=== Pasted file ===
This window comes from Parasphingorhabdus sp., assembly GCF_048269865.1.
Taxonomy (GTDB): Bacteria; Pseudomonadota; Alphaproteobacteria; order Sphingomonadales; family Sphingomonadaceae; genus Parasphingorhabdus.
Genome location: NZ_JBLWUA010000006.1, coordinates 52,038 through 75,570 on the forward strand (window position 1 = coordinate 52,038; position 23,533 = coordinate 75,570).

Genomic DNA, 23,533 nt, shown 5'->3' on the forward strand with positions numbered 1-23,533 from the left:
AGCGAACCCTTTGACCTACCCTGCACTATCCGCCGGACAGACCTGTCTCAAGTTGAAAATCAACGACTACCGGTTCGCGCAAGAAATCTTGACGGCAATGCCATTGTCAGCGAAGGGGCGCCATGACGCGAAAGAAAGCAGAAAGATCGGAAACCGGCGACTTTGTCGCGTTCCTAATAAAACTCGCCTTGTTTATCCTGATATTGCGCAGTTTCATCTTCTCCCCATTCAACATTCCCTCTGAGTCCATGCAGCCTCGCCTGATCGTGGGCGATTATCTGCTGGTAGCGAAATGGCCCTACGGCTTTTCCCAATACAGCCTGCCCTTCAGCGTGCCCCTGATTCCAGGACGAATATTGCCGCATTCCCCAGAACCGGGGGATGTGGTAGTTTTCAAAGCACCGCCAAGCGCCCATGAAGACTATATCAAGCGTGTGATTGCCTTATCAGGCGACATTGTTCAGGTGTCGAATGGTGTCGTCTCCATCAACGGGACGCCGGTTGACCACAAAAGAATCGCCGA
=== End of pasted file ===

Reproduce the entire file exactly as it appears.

This window comes from Parasphingorhabdus sp., assembly GCF_048269865.1.
Taxonomy (GTDB): Bacteria; Pseudomonadota; Alphaproteobacteria; order Sphingomonadales; family Sphingomonadaceae; genus Parasphingorhabdus.
Genome location: NZ_JBLWUA010000006.1, coordinates 52,038 through 75,570 on the forward strand (window position 1 = coordinate 52,038; position 23,533 = coordinate 75,570).

Genomic DNA, 23,533 nt, shown 5'->3' on the forward strand with positions numbered 1-23,533 from the left:
AGCGAACCCTTTGACCTACCCTGCACTATCCGCCGGACAGACCTGTCTCAAGTTGAAAATCAACGACTACCGGTTCGCGCAAGAAATCTTGACGGCAATGCCATTGTCAGCGAAGGGGCGCCATGACGCGAAAGAAAGCAGAAAGATCGGAAACCGGCGACTTTGTCGCGTTCCTAATAAAACTCGCCTTGTTTATCCTGATATTGCGCAGTTTCATCTTCTCCCCATTCAACATTCCCTCTGAGTCCATGCAGCCTCGCCTGATCGTGGGCGATTATCTGCTGGTAGCGAAATGGCCCTACGGCTTTTCCCAATACAGCCTGCCCTTCAGCGTGCCCCTGATTCCAGGACGAATATTGCCGCATTCCCCAGAACCGGGGGATGTGGTAGTTTTCAAAGCACCGCCAAGCGCCCATGAAGACTATATCAAGCGTGTGATTGCCTTATCAGGCGACATTGTTCAGGTGTCGAATGGTGTCGTCTCCATCAACGGGACGCCGGTTGACCACAAAAGAATCGCCGA